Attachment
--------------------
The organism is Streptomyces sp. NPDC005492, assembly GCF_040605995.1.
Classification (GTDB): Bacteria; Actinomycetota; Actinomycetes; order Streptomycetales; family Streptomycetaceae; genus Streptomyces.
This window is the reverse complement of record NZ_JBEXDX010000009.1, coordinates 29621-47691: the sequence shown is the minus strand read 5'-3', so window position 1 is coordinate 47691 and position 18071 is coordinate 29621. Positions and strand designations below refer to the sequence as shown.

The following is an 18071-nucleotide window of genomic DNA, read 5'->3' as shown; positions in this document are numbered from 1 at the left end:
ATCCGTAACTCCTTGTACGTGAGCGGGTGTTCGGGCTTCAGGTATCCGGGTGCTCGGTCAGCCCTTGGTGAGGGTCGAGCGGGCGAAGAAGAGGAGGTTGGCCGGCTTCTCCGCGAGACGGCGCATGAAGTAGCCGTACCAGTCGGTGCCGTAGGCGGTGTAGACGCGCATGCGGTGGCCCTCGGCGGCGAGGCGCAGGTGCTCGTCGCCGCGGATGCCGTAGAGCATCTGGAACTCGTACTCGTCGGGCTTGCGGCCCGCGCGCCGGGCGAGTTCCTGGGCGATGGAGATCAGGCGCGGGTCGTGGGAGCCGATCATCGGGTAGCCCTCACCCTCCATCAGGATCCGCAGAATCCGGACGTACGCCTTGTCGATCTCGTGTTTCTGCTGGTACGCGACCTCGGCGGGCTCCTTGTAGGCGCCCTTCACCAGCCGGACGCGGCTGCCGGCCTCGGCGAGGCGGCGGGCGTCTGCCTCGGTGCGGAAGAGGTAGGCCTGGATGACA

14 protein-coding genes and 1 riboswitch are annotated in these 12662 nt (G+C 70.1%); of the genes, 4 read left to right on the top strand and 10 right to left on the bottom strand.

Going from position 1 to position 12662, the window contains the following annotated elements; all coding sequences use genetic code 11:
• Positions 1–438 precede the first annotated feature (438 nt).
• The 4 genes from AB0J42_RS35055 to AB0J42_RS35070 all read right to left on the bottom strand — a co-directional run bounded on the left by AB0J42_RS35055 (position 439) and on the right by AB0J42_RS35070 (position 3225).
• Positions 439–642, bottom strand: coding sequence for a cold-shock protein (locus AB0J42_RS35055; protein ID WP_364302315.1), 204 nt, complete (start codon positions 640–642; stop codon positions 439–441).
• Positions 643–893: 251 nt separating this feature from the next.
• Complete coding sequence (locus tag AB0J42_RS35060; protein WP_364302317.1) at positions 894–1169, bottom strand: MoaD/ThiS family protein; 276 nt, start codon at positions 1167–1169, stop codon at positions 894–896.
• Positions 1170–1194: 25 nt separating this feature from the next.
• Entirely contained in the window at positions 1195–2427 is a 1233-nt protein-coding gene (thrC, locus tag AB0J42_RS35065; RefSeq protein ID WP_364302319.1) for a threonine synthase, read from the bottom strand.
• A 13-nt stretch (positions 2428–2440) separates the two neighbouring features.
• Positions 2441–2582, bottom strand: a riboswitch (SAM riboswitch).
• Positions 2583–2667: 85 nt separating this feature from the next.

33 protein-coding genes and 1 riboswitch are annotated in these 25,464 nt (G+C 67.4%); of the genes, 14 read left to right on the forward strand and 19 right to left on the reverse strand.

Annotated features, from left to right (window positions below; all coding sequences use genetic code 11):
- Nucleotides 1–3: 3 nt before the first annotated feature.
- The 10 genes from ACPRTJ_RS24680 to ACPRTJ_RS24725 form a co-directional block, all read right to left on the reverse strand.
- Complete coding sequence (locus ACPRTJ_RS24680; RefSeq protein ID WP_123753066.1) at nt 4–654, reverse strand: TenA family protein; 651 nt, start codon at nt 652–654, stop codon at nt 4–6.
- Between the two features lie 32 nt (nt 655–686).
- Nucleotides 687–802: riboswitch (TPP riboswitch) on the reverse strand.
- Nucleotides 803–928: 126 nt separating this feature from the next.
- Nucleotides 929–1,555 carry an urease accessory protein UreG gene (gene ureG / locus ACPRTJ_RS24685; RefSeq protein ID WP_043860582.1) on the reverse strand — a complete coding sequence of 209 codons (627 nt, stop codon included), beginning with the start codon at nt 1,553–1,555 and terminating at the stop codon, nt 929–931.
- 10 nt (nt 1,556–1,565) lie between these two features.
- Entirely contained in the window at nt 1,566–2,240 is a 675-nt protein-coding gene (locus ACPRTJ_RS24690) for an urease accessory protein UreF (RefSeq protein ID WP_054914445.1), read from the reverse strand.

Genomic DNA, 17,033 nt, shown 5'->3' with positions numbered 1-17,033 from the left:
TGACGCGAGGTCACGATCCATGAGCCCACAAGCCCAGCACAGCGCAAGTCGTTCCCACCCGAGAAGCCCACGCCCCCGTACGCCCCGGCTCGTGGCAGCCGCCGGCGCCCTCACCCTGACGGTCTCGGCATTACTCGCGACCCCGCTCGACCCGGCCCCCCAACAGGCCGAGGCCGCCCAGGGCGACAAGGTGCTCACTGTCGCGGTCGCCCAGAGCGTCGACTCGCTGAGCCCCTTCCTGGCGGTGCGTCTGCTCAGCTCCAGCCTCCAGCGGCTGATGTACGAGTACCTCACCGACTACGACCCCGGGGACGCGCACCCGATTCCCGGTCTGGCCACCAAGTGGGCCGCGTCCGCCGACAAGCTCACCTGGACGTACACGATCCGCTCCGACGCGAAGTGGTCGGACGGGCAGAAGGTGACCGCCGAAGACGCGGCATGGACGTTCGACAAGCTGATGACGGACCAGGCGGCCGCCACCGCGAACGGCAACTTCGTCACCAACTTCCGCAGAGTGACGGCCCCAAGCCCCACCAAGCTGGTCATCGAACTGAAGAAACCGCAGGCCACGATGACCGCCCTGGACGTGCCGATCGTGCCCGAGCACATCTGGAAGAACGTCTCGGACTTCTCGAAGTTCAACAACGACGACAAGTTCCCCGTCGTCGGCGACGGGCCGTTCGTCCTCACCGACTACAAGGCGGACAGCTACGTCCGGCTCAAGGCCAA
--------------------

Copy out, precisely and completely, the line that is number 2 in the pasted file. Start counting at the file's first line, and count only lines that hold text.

Classification (GTDB): Bacteria; Actinomycetota; Actinomycetes; order Streptomycetales; family Streptomycetaceae; genus Streptomyces.